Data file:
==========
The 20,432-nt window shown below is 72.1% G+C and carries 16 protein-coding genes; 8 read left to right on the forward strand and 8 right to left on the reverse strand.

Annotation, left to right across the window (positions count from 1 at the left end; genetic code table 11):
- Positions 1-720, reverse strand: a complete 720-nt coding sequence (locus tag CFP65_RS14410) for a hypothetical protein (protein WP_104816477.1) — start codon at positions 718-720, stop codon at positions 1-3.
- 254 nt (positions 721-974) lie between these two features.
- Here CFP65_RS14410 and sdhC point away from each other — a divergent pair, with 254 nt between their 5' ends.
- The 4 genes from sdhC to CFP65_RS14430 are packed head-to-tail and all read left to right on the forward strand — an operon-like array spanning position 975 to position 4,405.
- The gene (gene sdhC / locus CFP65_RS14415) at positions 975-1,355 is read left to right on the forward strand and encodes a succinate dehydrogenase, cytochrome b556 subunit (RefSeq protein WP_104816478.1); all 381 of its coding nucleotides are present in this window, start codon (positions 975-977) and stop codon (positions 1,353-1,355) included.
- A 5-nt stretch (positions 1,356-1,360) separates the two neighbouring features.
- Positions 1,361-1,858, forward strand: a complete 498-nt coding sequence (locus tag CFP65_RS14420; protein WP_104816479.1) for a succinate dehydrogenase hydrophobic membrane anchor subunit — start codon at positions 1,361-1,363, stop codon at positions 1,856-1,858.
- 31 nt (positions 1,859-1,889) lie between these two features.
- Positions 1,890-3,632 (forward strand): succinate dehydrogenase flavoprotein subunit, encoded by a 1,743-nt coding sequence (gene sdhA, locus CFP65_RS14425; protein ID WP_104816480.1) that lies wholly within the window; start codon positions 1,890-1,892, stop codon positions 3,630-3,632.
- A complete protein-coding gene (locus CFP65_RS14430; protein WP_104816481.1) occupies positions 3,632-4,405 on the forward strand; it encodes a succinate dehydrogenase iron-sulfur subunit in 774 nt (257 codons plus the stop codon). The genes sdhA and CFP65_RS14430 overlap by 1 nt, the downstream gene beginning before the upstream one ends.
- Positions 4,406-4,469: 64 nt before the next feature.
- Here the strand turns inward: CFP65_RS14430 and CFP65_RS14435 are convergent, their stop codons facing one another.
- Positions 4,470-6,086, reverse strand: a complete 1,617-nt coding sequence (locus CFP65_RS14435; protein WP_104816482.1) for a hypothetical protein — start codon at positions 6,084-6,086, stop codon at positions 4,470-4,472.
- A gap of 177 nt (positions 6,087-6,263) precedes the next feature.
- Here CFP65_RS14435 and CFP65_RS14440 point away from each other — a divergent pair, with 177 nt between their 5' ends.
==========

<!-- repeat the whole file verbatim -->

The 20,432-nt window shown below is 72.1% G+C and carries 16 protein-coding genes; 8 read left to right on the forward strand and 8 right to left on the reverse strand.

Annotation, left to right across the window (positions count from 1 at the left end; genetic code table 11):
- Positions 1-720, reverse strand: a complete 720-nt coding sequence (locus tag CFP65_RS14410) for a hypothetical protein (protein WP_104816477.1) — start codon at positions 718-720, stop codon at positions 1-3.
- 254 nt (positions 721-974) lie between these two features.
- Here CFP65_RS14410 and sdhC point away from each other — a divergent pair, with 254 nt between their 5' ends.
- The 4 genes from sdhC to CFP65_RS14430 are packed head-to-tail and all read left to right on the forward strand — an operon-like array spanning position 975 to position 4,405.
- The gene (gene sdhC / locus CFP65_RS14415) at positions 975-1,355 is read left to right on the forward strand and encodes a succinate dehydrogenase, cytochrome b556 subunit (RefSeq protein WP_104816478.1); all 381 of its coding nucleotides are present in this window, start codon (positions 975-977) and stop codon (positions 1,353-1,355) included.
- A 5-nt stretch (positions 1,356-1,360) separates the two neighbouring features.
- Positions 1,361-1,858, forward strand: a complete 498-nt coding sequence (locus tag CFP65_RS14420; protein WP_104816479.1) for a succinate dehydrogenase hydrophobic membrane anchor subunit — start codon at positions 1,361-1,363, stop codon at positions 1,856-1,858.
- 31 nt (positions 1,859-1,889) lie between these two features.
- Positions 1,890-3,632 (forward strand): succinate dehydrogenase flavoprotein subunit, encoded by a 1,743-nt coding sequence (gene sdhA, locus CFP65_RS14425; protein ID WP_104816480.1) that lies wholly within the window; start codon positions 1,890-1,892, stop codon positions 3,630-3,632.
- A complete protein-coding gene (locus CFP65_RS14430; protein WP_104816481.1) occupies positions 3,632-4,405 on the forward strand; it encodes a succinate dehydrogenase iron-sulfur subunit in 774 nt (257 codons plus the stop codon). The genes sdhA and CFP65_RS14430 overlap by 1 nt, the downstream gene beginning before the upstream one ends.
- Positions 4,406-4,469: 64 nt before the next feature.
- Here the strand turns inward: CFP65_RS14430 and CFP65_RS14435 are convergent, their stop codons facing one another.
- Positions 4,470-6,086, reverse strand: a complete 1,617-nt coding sequence (locus CFP65_RS14435; protein WP_104816482.1) for a hypothetical protein — start codon at positions 6,084-6,086, stop codon at positions 4,470-4,472.
- A gap of 177 nt (positions 6,087-6,263) precedes the next feature.
- Here CFP65_RS14435 and CFP65_RS14440 point away from each other — a divergent pair, with 177 nt between their 5' ends.